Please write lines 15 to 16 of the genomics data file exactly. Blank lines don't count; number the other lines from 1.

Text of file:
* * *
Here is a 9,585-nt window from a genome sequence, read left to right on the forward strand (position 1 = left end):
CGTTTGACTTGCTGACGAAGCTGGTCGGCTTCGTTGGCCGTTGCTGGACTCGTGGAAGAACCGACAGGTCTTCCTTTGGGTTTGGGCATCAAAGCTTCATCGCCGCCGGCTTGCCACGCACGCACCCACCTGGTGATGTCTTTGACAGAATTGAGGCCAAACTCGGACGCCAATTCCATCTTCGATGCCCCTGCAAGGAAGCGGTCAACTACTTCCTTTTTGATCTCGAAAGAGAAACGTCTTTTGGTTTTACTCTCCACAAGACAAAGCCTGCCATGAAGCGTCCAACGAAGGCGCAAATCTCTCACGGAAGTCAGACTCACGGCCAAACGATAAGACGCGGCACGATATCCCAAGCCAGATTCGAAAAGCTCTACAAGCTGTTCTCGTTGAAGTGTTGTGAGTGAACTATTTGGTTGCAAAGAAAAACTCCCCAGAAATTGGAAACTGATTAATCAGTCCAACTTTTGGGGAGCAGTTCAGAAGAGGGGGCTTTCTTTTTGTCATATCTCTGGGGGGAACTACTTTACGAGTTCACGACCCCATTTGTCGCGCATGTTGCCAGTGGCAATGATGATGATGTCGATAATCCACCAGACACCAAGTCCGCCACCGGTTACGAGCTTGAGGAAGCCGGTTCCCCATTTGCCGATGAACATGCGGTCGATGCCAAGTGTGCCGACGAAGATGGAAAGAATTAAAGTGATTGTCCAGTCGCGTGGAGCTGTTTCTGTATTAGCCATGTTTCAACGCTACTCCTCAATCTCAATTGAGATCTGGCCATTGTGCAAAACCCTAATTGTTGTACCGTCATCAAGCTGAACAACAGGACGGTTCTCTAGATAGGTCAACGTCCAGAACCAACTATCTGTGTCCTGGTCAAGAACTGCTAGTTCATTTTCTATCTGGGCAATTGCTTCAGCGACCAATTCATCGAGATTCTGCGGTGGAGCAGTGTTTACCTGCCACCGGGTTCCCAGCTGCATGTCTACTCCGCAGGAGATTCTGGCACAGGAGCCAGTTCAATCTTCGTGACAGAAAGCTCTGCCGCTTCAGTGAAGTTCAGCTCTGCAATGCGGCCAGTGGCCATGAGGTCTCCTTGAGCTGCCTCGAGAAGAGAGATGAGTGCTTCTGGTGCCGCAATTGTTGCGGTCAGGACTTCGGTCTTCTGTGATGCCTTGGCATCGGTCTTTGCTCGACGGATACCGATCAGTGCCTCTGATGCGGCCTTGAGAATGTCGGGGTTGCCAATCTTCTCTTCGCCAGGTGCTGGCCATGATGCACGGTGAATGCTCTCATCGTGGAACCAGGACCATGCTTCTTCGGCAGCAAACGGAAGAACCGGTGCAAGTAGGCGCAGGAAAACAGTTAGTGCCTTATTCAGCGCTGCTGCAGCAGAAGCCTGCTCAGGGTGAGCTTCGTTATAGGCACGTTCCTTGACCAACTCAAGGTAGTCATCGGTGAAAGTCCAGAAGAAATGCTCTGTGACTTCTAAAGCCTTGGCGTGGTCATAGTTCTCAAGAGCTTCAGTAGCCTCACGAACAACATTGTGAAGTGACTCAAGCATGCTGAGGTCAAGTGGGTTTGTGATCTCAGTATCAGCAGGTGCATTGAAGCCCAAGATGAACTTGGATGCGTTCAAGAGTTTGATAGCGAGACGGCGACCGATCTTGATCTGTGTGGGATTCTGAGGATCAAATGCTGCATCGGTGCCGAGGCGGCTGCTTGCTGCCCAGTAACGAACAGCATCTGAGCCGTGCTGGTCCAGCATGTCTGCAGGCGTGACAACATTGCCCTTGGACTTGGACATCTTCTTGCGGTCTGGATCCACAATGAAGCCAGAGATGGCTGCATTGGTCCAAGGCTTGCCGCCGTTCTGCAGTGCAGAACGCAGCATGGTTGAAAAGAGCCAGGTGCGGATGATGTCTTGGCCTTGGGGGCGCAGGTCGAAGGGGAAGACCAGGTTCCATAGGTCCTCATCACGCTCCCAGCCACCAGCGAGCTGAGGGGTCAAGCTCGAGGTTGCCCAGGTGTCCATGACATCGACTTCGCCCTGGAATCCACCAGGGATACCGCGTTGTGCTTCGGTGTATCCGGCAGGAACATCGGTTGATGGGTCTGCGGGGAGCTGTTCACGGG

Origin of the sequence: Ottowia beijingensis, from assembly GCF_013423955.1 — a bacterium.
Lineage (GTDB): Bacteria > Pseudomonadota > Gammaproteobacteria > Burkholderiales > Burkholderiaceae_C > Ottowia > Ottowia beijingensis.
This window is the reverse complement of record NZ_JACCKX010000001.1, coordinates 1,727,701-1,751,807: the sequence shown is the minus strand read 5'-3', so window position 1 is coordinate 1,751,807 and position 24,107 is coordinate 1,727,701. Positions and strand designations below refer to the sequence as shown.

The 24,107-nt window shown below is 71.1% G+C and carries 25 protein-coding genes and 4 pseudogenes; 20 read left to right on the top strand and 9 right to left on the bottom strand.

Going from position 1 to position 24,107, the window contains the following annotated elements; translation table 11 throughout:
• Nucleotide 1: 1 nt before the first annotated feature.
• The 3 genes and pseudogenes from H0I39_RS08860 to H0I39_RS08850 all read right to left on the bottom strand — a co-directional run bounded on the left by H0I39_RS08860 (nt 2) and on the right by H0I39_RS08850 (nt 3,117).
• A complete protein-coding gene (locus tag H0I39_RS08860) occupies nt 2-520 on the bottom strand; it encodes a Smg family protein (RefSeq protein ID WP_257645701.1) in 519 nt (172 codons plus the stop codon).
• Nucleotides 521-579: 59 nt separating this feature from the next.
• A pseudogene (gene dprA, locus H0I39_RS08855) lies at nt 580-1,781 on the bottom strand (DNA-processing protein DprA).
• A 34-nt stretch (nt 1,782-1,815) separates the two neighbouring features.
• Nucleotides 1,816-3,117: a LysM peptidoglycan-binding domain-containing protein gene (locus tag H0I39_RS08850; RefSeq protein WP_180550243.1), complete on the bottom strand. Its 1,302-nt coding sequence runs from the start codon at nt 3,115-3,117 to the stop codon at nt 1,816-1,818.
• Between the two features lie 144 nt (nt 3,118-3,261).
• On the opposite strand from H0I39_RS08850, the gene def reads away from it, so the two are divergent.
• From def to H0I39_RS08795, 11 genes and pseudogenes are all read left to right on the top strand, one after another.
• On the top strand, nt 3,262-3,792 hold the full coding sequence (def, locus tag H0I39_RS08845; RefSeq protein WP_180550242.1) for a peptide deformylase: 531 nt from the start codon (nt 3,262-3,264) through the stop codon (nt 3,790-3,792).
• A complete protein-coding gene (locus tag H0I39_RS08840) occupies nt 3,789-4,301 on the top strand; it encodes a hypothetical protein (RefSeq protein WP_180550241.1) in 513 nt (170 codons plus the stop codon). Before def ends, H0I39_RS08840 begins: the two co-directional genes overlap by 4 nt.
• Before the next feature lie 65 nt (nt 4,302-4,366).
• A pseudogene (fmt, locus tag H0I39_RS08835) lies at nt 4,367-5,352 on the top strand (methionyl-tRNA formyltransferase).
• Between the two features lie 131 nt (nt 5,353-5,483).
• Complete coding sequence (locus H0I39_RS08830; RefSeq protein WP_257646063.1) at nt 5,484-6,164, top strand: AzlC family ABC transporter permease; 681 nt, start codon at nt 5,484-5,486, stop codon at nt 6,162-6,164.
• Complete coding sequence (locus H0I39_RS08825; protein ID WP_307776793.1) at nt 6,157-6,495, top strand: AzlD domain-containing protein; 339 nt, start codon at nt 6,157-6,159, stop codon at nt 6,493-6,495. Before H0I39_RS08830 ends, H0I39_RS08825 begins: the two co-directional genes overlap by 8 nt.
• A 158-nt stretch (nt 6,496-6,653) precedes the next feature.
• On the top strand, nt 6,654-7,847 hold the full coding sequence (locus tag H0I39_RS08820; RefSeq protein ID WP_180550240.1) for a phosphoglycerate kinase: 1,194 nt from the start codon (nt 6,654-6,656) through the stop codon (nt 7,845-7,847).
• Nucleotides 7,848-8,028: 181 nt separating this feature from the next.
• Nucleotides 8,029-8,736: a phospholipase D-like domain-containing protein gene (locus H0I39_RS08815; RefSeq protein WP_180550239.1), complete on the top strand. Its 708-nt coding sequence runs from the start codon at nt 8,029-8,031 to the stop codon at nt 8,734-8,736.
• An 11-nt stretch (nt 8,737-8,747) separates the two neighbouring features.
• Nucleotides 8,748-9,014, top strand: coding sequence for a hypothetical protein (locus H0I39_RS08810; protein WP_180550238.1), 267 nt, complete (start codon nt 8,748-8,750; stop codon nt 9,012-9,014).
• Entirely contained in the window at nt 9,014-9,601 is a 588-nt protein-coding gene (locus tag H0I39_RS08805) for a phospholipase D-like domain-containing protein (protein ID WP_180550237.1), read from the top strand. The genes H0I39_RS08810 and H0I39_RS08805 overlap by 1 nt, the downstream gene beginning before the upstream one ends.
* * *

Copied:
• Between the two features lie 144 nt (nt 3,118-3,261).
• On the opposite strand from H0I39_RS08850, the gene def reads away from it, so the two are divergent.